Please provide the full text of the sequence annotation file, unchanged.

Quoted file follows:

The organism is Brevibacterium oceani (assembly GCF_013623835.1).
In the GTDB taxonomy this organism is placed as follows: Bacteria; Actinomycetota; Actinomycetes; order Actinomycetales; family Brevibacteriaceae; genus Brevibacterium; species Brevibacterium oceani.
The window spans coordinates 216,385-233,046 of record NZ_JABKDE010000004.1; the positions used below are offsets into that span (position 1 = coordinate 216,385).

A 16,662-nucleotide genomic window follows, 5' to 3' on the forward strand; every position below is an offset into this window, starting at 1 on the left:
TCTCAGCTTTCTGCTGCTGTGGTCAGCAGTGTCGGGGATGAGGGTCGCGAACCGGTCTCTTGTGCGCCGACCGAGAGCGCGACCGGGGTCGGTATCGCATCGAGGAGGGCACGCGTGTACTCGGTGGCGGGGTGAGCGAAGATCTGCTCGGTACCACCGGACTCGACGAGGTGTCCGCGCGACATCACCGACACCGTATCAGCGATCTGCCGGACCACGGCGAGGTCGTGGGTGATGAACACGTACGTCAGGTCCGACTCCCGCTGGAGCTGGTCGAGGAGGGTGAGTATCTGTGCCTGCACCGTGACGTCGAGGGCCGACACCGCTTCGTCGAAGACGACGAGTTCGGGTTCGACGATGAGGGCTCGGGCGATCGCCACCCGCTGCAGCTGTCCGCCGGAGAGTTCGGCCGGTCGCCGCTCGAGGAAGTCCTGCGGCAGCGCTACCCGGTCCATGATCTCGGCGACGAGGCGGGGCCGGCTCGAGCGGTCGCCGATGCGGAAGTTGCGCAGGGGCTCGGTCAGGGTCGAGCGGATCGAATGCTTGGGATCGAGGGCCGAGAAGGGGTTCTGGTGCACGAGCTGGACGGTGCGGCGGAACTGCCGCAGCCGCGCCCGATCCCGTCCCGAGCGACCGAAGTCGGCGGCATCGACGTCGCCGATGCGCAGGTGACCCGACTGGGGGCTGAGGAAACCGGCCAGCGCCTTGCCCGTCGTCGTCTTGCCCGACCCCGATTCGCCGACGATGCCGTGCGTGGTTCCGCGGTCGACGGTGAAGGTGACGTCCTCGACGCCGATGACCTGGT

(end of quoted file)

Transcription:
The organism is Brevibacterium oceani (assembly GCF_013623835.1).
In the GTDB taxonomy this organism is placed as follows: Bacteria; Actinomycetota; Actinomycetes; order Actinomycetales; family Brevibacteriaceae; genus Brevibacterium; species Brevibacterium oceani.
The window spans coordinates 216,385-233,046 of record NZ_JABKDE010000004.1; the positions used below are offsets into that span (position 1 = coordinate 216,385).

A 16,662-nucleotide genomic window follows, 5' to 3' on the forward strand; every position below is an offset into this window, starting at 1 on the left:
TCTCAGCTTTCTGCTGCTGTGGTCAGCAGTGTCGGGGATGAGGGTCGCGAACCGGTCTCTTGTGCGCCGACCGAGAGCGCGACCGGGGTCGGTATCGCATCGAGGAGGGCACGCGTGTACTCGGTGGCGGGGTGAGCGAAGATCTGCTCGGTACCACCGGACTCGACGAGGTGTCCGCGCGACATCACCGACACCGTATCAGCGATCTGCCGGACCACGGCGAGGTCGTGGGTGATGAACACGTACGTCAGGTCCGACTCCCGCTGGAGCTGGTCGAGGAGGGTGAGTATCTGTGCCTGCACCGTGACGTCGAGGGCCGACACCGCTTCGTCGAAGACGACGAGTTCGGGTTCGACGATGAGGGCTCGGGCGATCGCCACCCGCTGCAGCTGTCCGCCGGAGAGTTCGGCCGGTCGCCGCTCGAGGAAGTCCTGCGGCAGCGCTACCCGGTCCATGATCTCGGCGACGAGGCGGGGCCGGCTCGAGCGGTCGCCGATGCGGAAGTTGCGCAGGGGCTCGGTCAGGGTCGAGCGGATCGAATGCTTGGGATCGAGGGCCGAGAAGGGGTTCTGGTGCACGAGCTGGACGGTGCGGCGGAACTGCCGCAGCCGCGCCCGATCCCGTCCCGAGCGACCGAAGTCGGCGGCATCGACGTCGCCGATGCGCAGGTGACCCGACTGGGGGCTGAGGAAACCGGCCAGCGCCTTGCCCGTCGTCGTCTTGCCCGACCCCGATTCGCCGACGATGCCGTGCGTGGTTCCGCGGTCGACGGTGAAGGTGACGTCCTCGACGCCGATGACCTGGT